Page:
10, Sortof. This one breaks the rules as it is only an adaptation of a previous film instead of a book, but when talking about bad, flabbergastingly untrue works, I must mention “The Truth About Charlie,” 2002 remake of the Audrey Hepburn and Cary Grant classic “Charade.” As those who will know me can attest I still can’t think of this film without hissing under my breath because it changes so many damn things. It’s absurd. I cannot properly explain without spoilers, but…NO! Nononononono. No.

Well, now that that’s off my chest, what about you guys?

Top Ten Literary Adaptations

This week’s Tuesday Top Ten by http://thebrokeandthebookish.wordpress.com/ is about favorite movies and TV shows. My rules are that they have to be literary adaptations of books that I have read, and they cannot be plays because that’s a different type of adaptation!

Top Ten Favorite Literary Adaptations:

Obviously,
1. is “The Princess Bride,” the first movie I could ever proclaim was truly as good as the book, as William Goldman wrote both.
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This is closely followed by the best miniseries adaptation,
2. “Pride and Prejudice” on BBC, with Colin Firth and Jennifer Ehle. How ardently I admire and love it!
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Third comes my favorite movie trilogy adaptation,
3. “Lord of the Rings”-It does not come in pints, but I would gladly find you a box!
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Then the longer television show based on a book series,
4. “Agatha Christie’s Hercule Poirot” series with David Suchet and his little gray cells.
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Next, my childhood favorite,
5. “Winnie the Pooh” the old show with the narrator who introduces himself, because what’s better than pouncing and chasing honey?

This movie I wish I’d had as a child, but it still took me right back to it because I’m pretty sure this was my 11-year-old self’s spirit animal:
6. “The Golden Compass”-I know it’s different than the book, but I don’t mind things being different animals so long as it’s good, and this was gorgeous!

In another nostalgic favorite, we visit what I maintain is still the best “Emma” adaptation I’ve seen in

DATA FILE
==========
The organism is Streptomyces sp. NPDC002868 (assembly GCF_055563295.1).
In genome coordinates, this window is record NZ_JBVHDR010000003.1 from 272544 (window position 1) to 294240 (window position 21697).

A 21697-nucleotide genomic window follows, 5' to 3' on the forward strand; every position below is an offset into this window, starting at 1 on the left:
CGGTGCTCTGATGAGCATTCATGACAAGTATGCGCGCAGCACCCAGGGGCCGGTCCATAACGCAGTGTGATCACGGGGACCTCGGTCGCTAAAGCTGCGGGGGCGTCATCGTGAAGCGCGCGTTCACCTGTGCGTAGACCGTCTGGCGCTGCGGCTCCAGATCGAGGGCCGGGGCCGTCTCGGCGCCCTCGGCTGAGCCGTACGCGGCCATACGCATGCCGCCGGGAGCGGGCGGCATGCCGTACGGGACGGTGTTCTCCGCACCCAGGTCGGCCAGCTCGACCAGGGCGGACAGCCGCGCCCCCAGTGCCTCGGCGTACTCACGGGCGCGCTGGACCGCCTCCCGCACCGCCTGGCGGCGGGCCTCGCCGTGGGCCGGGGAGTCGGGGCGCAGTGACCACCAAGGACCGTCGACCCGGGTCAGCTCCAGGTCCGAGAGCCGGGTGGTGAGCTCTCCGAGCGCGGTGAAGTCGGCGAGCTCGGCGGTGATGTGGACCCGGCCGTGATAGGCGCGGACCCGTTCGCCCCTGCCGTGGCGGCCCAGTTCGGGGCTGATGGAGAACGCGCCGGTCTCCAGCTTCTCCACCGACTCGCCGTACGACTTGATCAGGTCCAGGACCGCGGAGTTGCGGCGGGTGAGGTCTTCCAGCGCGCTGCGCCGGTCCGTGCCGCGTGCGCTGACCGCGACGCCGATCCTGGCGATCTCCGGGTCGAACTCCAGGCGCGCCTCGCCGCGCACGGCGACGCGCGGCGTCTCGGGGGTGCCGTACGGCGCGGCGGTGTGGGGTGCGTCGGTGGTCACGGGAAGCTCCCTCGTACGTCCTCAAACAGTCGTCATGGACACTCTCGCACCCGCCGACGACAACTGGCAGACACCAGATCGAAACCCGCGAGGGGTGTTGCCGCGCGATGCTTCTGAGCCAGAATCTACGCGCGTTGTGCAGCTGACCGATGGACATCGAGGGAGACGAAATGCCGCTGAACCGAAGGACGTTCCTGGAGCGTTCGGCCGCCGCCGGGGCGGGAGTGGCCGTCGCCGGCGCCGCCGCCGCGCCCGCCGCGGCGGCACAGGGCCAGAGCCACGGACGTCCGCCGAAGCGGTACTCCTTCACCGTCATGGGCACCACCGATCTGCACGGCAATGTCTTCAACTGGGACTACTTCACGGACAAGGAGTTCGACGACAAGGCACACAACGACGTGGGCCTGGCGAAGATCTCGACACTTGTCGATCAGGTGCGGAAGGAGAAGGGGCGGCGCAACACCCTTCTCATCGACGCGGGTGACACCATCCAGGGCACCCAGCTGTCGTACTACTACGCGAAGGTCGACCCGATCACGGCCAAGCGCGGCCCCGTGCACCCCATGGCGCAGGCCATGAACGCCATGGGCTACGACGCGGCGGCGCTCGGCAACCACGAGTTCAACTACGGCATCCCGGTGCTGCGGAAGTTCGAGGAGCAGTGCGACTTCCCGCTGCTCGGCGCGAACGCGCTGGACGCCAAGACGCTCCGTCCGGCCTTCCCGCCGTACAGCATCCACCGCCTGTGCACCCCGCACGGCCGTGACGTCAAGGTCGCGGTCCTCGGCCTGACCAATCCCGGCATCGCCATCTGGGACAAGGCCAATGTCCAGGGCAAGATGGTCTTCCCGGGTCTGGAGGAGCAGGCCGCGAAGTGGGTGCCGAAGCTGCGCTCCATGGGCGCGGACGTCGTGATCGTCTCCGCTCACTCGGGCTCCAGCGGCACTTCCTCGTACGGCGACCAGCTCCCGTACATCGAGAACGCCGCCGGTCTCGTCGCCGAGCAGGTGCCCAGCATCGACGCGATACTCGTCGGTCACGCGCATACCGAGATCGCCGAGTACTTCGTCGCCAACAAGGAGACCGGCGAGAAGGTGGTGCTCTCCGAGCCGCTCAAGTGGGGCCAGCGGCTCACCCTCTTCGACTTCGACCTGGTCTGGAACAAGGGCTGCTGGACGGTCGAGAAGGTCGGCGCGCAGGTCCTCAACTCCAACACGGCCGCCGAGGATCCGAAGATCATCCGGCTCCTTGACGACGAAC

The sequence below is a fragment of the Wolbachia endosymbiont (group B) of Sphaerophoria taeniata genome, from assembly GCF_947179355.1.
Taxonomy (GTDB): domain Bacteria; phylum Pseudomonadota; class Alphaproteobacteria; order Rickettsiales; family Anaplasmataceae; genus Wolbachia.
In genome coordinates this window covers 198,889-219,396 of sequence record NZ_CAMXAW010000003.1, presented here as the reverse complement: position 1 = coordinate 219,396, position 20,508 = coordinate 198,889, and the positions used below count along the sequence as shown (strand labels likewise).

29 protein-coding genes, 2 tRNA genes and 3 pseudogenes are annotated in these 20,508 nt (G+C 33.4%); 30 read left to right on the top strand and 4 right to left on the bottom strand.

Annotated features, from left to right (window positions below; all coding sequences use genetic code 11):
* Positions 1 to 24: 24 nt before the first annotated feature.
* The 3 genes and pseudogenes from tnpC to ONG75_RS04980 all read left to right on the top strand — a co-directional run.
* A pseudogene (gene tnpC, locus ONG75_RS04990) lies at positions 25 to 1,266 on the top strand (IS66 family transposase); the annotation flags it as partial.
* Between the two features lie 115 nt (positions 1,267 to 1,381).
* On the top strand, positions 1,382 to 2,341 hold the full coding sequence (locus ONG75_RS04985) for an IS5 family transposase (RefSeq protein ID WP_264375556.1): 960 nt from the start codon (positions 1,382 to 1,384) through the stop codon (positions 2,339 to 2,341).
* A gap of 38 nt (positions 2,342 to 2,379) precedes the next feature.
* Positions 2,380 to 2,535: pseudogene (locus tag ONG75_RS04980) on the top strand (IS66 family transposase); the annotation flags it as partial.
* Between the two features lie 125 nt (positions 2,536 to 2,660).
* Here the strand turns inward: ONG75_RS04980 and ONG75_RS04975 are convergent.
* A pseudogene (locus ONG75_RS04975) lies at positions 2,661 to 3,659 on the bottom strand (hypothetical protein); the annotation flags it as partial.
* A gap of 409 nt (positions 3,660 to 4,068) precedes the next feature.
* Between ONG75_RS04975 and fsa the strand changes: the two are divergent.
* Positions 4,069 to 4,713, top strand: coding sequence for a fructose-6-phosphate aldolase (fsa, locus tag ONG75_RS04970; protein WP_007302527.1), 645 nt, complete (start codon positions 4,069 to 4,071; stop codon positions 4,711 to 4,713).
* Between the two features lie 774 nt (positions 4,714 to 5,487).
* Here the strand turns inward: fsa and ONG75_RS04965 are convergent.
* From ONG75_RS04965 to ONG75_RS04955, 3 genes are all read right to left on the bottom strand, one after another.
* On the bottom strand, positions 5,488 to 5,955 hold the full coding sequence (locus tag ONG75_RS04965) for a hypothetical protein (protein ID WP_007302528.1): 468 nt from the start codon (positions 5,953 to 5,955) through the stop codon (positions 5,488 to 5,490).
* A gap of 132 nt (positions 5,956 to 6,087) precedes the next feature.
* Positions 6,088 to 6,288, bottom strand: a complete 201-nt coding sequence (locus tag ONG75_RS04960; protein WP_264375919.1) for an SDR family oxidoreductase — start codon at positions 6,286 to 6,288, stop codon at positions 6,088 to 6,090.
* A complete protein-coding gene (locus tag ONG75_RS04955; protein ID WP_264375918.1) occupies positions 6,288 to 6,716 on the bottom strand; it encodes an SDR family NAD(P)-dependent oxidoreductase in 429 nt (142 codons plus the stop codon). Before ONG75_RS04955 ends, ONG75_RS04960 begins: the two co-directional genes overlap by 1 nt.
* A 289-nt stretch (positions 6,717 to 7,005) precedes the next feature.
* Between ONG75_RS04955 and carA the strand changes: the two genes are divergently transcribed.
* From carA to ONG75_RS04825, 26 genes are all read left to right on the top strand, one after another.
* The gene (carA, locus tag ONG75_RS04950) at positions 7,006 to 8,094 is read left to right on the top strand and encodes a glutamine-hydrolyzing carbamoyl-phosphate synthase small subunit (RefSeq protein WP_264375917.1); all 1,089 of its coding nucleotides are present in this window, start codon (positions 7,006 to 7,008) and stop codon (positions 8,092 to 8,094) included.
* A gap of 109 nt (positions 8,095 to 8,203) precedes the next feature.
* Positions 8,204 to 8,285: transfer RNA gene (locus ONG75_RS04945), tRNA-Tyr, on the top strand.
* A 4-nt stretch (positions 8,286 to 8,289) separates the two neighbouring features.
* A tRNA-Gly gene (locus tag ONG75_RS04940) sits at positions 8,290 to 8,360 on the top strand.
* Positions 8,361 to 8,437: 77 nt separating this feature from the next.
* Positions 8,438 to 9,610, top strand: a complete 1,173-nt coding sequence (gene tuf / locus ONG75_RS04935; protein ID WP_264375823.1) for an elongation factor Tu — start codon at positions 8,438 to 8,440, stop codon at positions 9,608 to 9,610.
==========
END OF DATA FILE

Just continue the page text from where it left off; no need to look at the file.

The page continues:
7. “Clueless”-and if you disagree, Whatever!
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Another film noted for its great snarkery is
8. “Stardust”-This film I enjoyed more than the book-who’s not won over by Captain Shakespeare?

In 1989, this version of
9. “Phantom of the Opera” just hits all of the intense, wild notes in the book that Andrew Lloyd Webber leaves out. It’s insane, there’s time travel, face-stitchery, and whips…I just really like it.

Lastly, for me this miniseries really brought to life
10. “Jane Eyre”
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So, what are your favorite adaptations? If you can only think of scurrilous representations that you hate, there shall be a follow-up list shortly!

Rejected “Disney” Princesses

Rejected Princesses – Imgur.

This artist’s ideas for an entirely different brand of Disneyfied princesses are beautiful and when you think of Disney actually considering them, hilarious.

For example:

Wu Zetian, Empress of China

Wu Zetian, Empress of China

The description begins:

“Introducing Wu Zetian, first and only Empress of China — seen here poisoning her infant daughter. Now, that’s actually a bit of a historical inaccuracy: the generally-accepted truth was that she *strangled* her young daughter, to frame the old queen and get her out of the way. It worked — both the old queen and the old queen’s mother were executed, and haunted her from that point forward. I thought they’d make good comic relief characters in the movie adaptation. From there, she ascended to be Emperor Gaozong’s predominant consort, and set about eradicating all other claimants to the throne. Early on, her method of choice was a slow-acting poison made from silkworms. As time went on and her influence grew, however, she took to engineering treason charges for her opponents, summoning them to the throne room and making them kill themselves in front of her.”

It makes me wonder about Disney’s version of Richard III, where the murdered princes are comic relief ghosts at the end.

Also:

Mai Bhago

Mai Bhago

“Introducing the eleventh Rejected Princess: Mai Bhago, 18th century Sikh warrior-saint and only survivor of the Battle of Khidrana.” Anyone who ever said women weren’t cut out for the military clearly never came across her story-you should check it out.

Others include Corn Maiden, Sita of the Ramayana, and the Italian fairy tale heroine Penta. I would also like to nominate, as impossible to Disneyfy (Disneyfie? Disneyfiant!): Sedna, Boadicea, and Pope Joan. It’s a fun game to play-who would be the comic relief character?? The bird-husband for Sedna? Pope Joan’s horse? o.O Feel free to join in. Who else is awesome and Disneyfiant?